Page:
There is also access to witness statements. In any case, people are normally given access not necessarily to the names of witnesses but certainly to the content of witness statements—what witnesses were saying—so that they can have their own witnesses prepared by the defence to give their account. The two things can then be judged by someone in an impartial manner. These are procedural difficulties about being able to present their own case with information that should be available to someone on the receiving end of a complaint. They are certainly things that are in the fairness at work policy, as I am sure you are well aware.

        Lastly, of course, the hybrid nature of the procedure has been pointed out, as, again, you will be aware. The civil service takes the procedure so far, then hands it over to a political party to implement a sanction. That is highly questionable. If a political party wants to sanction someone, it has its own procedures to do that, and should have its own procedures to do that. It should not rely on a civil service procedure that is somehow handed over to it to make a decision.

        In every conceivable way, the policy was badly thought out, rushed through without consultation and badly implemented. It would have fallen on innumerable grounds. You rightly say that most of those grounds were not tested. They were not tested because they did not have to be tested, because the Government collapsed; it collapsed on the expenses that were to be awarded as well.

        That was not the view of the permanent secretary. On 8 January 2019, a day that you would have thought would have been calamitous from the permanent secretary’s perspective, given that it was the day when the Government’s enormous defeat in the Court of Session occurred, with massive publicity and massive cost, she put out a press release in which she said that all other grounds were dismissed. You and I both know how misleading that was. You have put it correctly. The other grounds were not tested, because the case had already been lost by the Government.

        Why did the permanent secretary put out a press release? We are talking about a press release that was put out not by a politician, whether myself or any member of the committee, under pressure, but by the permanent secretary of the Scottish Government. That press release said that all our grounds were dismissed apart from one narrow ground. Whatever view we take on those grounds, as you and I both know, there were very substantial problems that would have had to be addressed, even if the investigating officer had not transgressed the policy.

      • Andy Wightman:

        Thank you for that very full response.

        I turn to my third question. In paragraph 24 of your submission on the judicial review, you say:

        “We have a witness precognition (statement) which recounts that in late November 2018 a Special Adviser told the witness that the Government knew they would lose the JR but that they would ‘get him’ in the criminal case.”

        Can you say anything more about who that witness is, who the special adviser is or, indeed, whether you can supply the committee with a copy of the witness precognition statement?

      • Alex Salmond:

        It certainly happened, and we have got the statement. I would have to consult the person concerned. The reason for it being there is that it demonstrates that, in November 2018, the hope on the part of that special adviser and others was that the judicial review would be overtaken by the criminal case.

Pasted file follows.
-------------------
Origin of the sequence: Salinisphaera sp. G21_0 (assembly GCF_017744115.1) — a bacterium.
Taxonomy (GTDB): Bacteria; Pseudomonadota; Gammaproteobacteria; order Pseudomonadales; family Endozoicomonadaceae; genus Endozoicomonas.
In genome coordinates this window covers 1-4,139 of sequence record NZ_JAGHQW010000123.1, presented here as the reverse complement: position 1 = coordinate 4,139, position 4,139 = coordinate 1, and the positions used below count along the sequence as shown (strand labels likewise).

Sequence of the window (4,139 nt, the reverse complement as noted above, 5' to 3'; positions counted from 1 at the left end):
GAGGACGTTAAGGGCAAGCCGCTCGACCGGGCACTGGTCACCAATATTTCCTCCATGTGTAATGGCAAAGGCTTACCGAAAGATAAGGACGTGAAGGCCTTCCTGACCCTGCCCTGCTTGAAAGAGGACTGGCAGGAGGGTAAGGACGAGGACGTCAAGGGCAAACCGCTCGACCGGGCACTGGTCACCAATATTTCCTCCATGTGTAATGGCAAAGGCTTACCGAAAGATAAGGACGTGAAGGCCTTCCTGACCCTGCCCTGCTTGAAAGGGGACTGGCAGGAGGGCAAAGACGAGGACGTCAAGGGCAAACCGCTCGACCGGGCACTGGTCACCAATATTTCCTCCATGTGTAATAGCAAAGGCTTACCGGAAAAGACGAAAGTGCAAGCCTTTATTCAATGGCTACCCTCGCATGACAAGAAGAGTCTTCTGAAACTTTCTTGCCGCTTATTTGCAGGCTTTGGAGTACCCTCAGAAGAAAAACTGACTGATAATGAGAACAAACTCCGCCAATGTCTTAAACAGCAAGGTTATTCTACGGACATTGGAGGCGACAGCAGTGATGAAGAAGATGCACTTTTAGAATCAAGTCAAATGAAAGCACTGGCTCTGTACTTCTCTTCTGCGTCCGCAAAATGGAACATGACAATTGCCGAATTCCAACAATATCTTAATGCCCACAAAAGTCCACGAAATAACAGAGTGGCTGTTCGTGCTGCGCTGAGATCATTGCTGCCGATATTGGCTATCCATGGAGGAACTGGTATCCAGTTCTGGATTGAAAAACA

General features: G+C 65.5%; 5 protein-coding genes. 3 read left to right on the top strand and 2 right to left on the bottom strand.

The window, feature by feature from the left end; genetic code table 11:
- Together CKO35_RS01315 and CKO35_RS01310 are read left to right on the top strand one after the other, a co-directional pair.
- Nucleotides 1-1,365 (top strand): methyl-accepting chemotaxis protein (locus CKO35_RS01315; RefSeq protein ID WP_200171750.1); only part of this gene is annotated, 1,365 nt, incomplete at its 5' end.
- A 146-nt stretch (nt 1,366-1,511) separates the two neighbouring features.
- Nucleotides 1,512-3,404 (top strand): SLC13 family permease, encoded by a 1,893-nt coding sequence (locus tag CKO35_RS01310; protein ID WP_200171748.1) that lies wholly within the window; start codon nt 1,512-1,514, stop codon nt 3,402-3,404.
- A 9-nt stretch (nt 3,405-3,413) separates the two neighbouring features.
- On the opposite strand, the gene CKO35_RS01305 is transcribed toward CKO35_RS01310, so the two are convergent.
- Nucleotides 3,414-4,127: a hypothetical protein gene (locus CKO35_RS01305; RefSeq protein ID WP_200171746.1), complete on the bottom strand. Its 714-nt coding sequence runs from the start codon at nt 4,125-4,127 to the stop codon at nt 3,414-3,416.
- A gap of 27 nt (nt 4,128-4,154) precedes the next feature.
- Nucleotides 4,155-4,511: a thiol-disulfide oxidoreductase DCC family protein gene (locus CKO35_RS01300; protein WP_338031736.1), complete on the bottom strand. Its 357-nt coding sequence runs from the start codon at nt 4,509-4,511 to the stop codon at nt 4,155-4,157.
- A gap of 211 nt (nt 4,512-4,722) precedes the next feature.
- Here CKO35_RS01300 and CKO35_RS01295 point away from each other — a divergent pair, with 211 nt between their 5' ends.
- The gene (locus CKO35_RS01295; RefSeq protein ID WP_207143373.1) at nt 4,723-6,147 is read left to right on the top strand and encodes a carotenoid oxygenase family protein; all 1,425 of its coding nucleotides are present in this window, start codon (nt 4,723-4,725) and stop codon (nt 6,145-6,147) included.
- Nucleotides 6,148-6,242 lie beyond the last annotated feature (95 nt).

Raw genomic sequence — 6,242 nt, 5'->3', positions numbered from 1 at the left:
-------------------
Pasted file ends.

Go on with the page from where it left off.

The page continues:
What substantive evidence for that we have beyond that statement lies in the whole question of sisting, which—as I know you will appreciate, but very few people who are watching are likely to understand—relates to the idea that if the criminal case had been advanced, the civil case would not have gone ahead, pending the outcome in the criminal case. Many people seemed to invest a great deal of hope that the criminal case would ride to the rescue, like the cavalry over the hill, and that somehow the civil case would never be heard. Given that they were in a situation in which they had a high degree of expectation that they were about to calamitously lose a civil case, that was obviously a pressing concern for many people.

      • Andy Wightman:

        Yes, you say that in your fourth submission as well. The committee would welcome it if you were able to provide any further evidence that the Government was considering sisting. That would be useful to the committee.

      • Alex Salmond:

        That brings us on to one of the essential difficulties. There has been a lot of talk about section 162 and the case. You will know what that is; it is the prohibition on my supplying evidence. Much of that has been around text messages, which I know that the committee has been very exercised about. You realise that it also applies to Government documents. There are Government documents that I have seen that were disclosed as part of the disclosure in the criminal case that should have been provided to the committee. Under its remit, the committee should have seen those documents. They were disclosed during the criminal case, but they are not about the criminal case; they are about the judicial review.

        Sisting has been mentioned by a couple of the committee’s witnesses. The committee has one single document on the question of sisting. You know that there were 17 meetings with external counsel. You know that Paul Cackette told you that there were “daily meetings”, as he put it, to discuss how the case was going, and you know that Judith Mackinnon told you that she had thrice-weekly meetings about it, yet the committee—barring that one single document—does not have an iota of that evidence, whether an email, a text message, a OneNote document or any other piece of information on a question that I can tell you was a huge preoccupation of the Government in September and October 2018. I think that it would be a wonderful reason for the committee to ask why, and I would dearly love to supply you with that—